(This article originally appeared in Hemmings Classic Car #105, June 2013)
A Real Car for Kids!
Would you trust your eight-year-old child enough to operate a gas powered vehicle on their own? Would you trust your eight-year-old enough to work on a carburetor or adjust the valves on said vehicle? That is exactly what the Omar Motor Company had in mind when they introduced the Browniekar in 1908 to offer “the greatest combination of pleasure and practical instruction in any device suitable to place in the hands of children.”
The Browniekar had a 66” wheelbase and provided two bucket seats. Transmission was friction belt drive and featured a water-cooled single-cylinder engine that produced 3.6 horsepower from its 3” bore and 3 ½” stroke. This was enough power to propel the car up to 10 mph; quite speedy on bumpy dirt roads and rough farm fields!
Finding original sales literature for this kids car is pretty challenging but I was able to track down one complete Browniekar catalog. It measures 8 ¼” X 4” and has a color illustration on the cover. Inside the catalog are details and illustrations of all the Browniekar specifications. In addition to speed claims, the catalog promised fuel economy of 30-50 mpg and the ability to drive 500-600 miles while only consuming one gallon of engine oil. Browniekar came with a three month warranty on manufacturing defects but pointed out that boys and girls may provide “indifferent care and unreasonable abuse” so the manufacturer could not assume any responsibility beyond manufacturing flaws.
The spirit of the Browniekar is summed up on the third page of the sales catalog:
“Browniekar is a toy designed for harmless sport and amusement of the young folks, of such light weight and low speed as to remove all element of danger, but nevertheless a real motor car, designed by a practical automobile engineer of several years’ experience in the production of large powerful machines.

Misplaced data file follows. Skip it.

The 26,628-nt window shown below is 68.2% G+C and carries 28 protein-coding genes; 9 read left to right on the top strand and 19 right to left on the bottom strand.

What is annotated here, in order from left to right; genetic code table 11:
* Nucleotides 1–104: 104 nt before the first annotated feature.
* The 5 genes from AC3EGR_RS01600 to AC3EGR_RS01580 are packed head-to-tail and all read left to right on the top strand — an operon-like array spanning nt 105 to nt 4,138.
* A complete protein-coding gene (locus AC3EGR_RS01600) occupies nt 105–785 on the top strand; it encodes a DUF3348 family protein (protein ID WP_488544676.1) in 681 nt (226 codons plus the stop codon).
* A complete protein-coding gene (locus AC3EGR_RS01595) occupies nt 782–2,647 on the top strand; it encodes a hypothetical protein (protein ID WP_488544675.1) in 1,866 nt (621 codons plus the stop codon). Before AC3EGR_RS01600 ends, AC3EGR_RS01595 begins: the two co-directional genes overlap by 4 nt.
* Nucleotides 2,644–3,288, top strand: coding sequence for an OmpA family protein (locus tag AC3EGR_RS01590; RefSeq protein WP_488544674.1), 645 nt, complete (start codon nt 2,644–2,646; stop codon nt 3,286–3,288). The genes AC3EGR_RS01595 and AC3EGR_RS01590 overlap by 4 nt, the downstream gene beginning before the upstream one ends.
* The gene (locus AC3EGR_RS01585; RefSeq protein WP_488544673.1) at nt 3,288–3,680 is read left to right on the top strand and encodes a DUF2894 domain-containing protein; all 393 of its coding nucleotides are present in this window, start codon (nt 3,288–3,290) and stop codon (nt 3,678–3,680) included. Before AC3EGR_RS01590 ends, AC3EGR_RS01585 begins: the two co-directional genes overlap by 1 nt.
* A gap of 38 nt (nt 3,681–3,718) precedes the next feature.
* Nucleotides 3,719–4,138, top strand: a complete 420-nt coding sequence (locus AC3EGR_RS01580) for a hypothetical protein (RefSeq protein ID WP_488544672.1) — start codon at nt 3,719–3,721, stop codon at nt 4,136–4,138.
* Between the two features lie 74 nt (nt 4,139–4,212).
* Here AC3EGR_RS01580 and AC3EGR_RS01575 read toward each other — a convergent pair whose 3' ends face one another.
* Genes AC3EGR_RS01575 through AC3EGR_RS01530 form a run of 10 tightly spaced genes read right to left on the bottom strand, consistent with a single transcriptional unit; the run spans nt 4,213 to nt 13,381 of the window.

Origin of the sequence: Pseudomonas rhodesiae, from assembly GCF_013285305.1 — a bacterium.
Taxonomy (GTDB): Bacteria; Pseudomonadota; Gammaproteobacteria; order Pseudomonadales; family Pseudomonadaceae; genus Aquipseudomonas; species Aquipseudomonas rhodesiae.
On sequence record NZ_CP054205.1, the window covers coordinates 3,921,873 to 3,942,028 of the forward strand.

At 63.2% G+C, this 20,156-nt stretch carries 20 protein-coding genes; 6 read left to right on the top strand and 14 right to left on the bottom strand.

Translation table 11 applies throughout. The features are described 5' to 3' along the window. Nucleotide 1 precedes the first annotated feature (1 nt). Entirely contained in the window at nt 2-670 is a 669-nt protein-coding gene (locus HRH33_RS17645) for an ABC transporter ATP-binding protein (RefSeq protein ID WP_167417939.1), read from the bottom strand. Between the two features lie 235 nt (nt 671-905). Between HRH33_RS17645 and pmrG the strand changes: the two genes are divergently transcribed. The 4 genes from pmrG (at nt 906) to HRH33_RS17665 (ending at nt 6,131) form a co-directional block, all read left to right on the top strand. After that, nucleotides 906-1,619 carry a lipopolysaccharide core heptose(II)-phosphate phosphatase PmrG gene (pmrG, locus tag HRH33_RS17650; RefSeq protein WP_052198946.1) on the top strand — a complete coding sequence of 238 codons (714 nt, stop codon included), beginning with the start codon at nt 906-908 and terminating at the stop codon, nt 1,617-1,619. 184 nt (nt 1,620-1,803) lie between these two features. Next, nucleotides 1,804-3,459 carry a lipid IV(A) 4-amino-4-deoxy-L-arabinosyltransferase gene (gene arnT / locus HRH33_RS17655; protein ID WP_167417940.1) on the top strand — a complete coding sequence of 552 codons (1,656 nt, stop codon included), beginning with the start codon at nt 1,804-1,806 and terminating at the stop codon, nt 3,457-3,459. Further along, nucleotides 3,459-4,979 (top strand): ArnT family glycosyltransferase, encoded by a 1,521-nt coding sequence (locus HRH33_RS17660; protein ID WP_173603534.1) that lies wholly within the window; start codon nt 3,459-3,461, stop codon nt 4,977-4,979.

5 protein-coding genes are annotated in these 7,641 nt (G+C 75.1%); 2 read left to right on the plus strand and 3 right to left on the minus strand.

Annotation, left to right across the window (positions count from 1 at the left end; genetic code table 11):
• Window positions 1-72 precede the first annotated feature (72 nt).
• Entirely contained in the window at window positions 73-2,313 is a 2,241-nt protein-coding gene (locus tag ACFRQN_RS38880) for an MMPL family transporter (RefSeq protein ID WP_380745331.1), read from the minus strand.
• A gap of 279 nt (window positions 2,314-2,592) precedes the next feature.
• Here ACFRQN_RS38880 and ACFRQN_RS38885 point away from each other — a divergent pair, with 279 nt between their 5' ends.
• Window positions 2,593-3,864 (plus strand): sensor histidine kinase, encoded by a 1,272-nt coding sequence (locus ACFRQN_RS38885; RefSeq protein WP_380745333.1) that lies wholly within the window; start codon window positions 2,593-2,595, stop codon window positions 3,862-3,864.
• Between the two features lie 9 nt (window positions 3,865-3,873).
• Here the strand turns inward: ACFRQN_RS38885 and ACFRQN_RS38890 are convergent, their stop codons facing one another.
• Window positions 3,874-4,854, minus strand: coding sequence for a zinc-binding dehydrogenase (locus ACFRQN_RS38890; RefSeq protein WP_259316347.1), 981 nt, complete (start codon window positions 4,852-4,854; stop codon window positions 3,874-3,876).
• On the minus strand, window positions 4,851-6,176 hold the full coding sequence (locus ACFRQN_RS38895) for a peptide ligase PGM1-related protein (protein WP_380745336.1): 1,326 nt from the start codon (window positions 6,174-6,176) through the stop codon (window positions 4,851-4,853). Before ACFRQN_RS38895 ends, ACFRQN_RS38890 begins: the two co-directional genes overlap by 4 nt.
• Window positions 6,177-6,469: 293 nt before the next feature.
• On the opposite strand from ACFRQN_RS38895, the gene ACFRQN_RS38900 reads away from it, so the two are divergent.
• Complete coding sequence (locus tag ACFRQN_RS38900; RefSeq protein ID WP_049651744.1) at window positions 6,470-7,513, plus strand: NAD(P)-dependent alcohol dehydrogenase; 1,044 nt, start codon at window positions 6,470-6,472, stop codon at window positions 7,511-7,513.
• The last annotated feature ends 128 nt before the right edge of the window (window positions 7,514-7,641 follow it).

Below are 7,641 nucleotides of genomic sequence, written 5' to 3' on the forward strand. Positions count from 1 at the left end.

It is of so simple design…that any intelligent boy or girl, of just eight years or more can operate, adjust and after becoming familiar with its construction, if necessary repair it. Browniekar has a maximum speed of ten miles an hour and is intended to provide healthful, instructive amusement, at a small cost, to absorb idle hours.
The boy or girl who drives a Browniekar will obtain by practical experience a knowledge of things mechanical: construction, carburetion, ignition and operation of gas engines, etc., that he or she would not be able to obtain from books.
Simple? Yes, but nevertheless a real motor car.”
Locating ads for the Browniekar was easier than finding sales literature as they ads were somewhat prevalent in contemporary trade publications like MoToR and The Automobile. By examining these ads it is clear that this car was marketed to dads and not the youngsters who would get to drive it.
In today’s era of Thudguards (Google it) and helicopter parents, I doubt too many eight-year-olds would get the opportunity to drive a vehicle like the Browniekar. But then again, at a cost of $175 (nearly $4500 in today’s dollars), not many kids had the opportunity in 1908. It is not known how many of these juvenile cars were built, but only three Browniekars are known today.